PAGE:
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Opinion: Why are some women avoiding cervical cancer screening?

Fear of cancer appears to influence some women’s decision to attend cervical screening – but not in the way you might think, writes health psychologist Marie Kotzur.

Marie Kotzur

WHEN I TELL people what I study, the men flinch and some of the women look away. So now that you know what’s expected of you, here you go: I’m doing research for a doctoral
degree in health psychology. In detail, I’m looking at why some women go for cervical
cancer screening and others won’t.

Ready to read on? When you’re doing a PhD, you have to get used to the question “How did you choose that topic?” Or maybe it’s just my topic…

Worldwide, cervical cancer is the second most common cancer that women can get. The National Cancer Registry reports that 98 women die from cervical cancer every year—most before their 65th birthday. While the incidence of invasive cervical cancer has remained stable over the past 20 years, the incidence of pre-cancer has almost tripled since 1994.

But all is not lost. In 2008 the National Cervical Screening Programme (NCSP) began sending invitation letters for free cervical cancer screening to women aged 25 to 60 years. Women in this age group are most at risk of developing abnormal cervical cells that might develop into cancer. You can’t feel abnormal cervical cells. They will only cause symptoms when the cancer has already developed. But cervical cancer screening uses the Pap test to find abnormal cells before they turn into cancer. Women with abnormal cells are referred for treatment and cancer is prevented.

But when I started my research in 2010 the picture wasn’t too promising. Irish research at the time, found screening rates at under 20%. At the same time incidence was rising and age at diagnosis was sinking, according to the Health Information and Quality Authority and the Irish Cancer Society. The Irish Cancer Society was speaking of a “serious cervical cancer problem.”

Pap test screening can reduce cervical cancer rates by 80%, but for that the NCSP also has to screen 80% of eligible women. In 2013 the NCSP achieved a screening rate of 74%. That’s good news, but we can do better.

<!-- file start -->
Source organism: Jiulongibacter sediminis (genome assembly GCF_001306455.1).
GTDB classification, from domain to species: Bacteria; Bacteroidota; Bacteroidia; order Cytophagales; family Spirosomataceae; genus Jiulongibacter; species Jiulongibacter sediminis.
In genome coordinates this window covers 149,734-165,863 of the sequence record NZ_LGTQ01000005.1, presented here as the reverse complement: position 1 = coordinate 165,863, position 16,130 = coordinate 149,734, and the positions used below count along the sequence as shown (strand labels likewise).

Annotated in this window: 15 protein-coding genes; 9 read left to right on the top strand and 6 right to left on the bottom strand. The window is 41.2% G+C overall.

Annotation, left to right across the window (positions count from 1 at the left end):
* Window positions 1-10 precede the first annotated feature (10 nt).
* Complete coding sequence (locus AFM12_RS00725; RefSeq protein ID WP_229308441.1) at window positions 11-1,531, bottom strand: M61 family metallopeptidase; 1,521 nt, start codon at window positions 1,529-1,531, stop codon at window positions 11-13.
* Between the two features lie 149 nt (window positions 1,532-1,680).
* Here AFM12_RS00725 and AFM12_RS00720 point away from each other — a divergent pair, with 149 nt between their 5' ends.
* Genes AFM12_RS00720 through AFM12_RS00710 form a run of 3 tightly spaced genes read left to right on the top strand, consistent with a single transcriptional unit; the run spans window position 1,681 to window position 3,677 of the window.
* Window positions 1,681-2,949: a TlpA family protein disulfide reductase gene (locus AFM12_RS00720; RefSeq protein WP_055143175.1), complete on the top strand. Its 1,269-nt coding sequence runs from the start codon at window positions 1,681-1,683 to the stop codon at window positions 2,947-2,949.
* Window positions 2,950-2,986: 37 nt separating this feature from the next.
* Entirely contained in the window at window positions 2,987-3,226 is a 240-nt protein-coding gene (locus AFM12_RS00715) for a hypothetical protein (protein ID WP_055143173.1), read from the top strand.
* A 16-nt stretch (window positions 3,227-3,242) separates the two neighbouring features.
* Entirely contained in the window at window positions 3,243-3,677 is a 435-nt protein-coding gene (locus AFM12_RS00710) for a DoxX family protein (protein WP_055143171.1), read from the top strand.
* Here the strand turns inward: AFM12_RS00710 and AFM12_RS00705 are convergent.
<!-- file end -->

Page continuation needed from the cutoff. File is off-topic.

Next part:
In my first study I interviewed women about their experience of cervical screening. They thought it was great stuff. Sure, they had trouble making time for it sometimes and it wasn’t the most pleasant thing they’d ever done, to put it in their words though: “… it is uncomfortable for what? 30 seconds? Sure and then it’s reassurance for three years…”

But that may have just been the ladies I spoke to, so I followed this up with a survey of women across the country. Most of them said they had been for cervical screening, which was great. They also really appreciated it and most of them said they would go again next time they were invited. Yet, a lot of them didn’t seem to know much about cervical screening.

I did a statistical comparison of women who had been tested and women who hadn’t. That showed that women who hadn’t were younger, were more afraid of cervical cancer, but found more obstacles to screening and had weaker intentions to go in the future. I also compared women with strong and weak intentions to go screening: women with stronger intentions, primarily held more positive attitudes towards cervical screening.

“What a finding!” I hear you say. “Women who think cervical cancer screening is a good thing are more likely to say they will have it done in the future. Go science!” I know… The strange thing is, after all the stuff I told you in the first few paragraphs, you probably think cervical screening is a good thing. Well, women who knew this stuff were not more likely to say they would get screened in the future. All the information made no difference to their intentions.

Therefore, I’m now running a study to see what makes a difference. Since the younger women were less likely to get screened, I’m focusing on 23- and 24-year-old ladies, who are about to be invited for cervical screening. If you’re that age, you might like to tell me your opinion—and you can be as honest as you like: the study is completely anonymous.

I just want to understand how women think about cervical screening. It takes only 15 minutes (maybe less) and there’s a prize draw attached, too. All that’s involved is some questions, a video to watch or some reading material, and some more questions. All of the study is done online at Cervical Screening Study. Follow the link for more information, too.

Marie Kotzur is a doctoral student at the School of Applied Psychology at University College Cork.

Read: Rates of breast cancer, invasive cervical cancer and prostate cancer are increasing in Ireland

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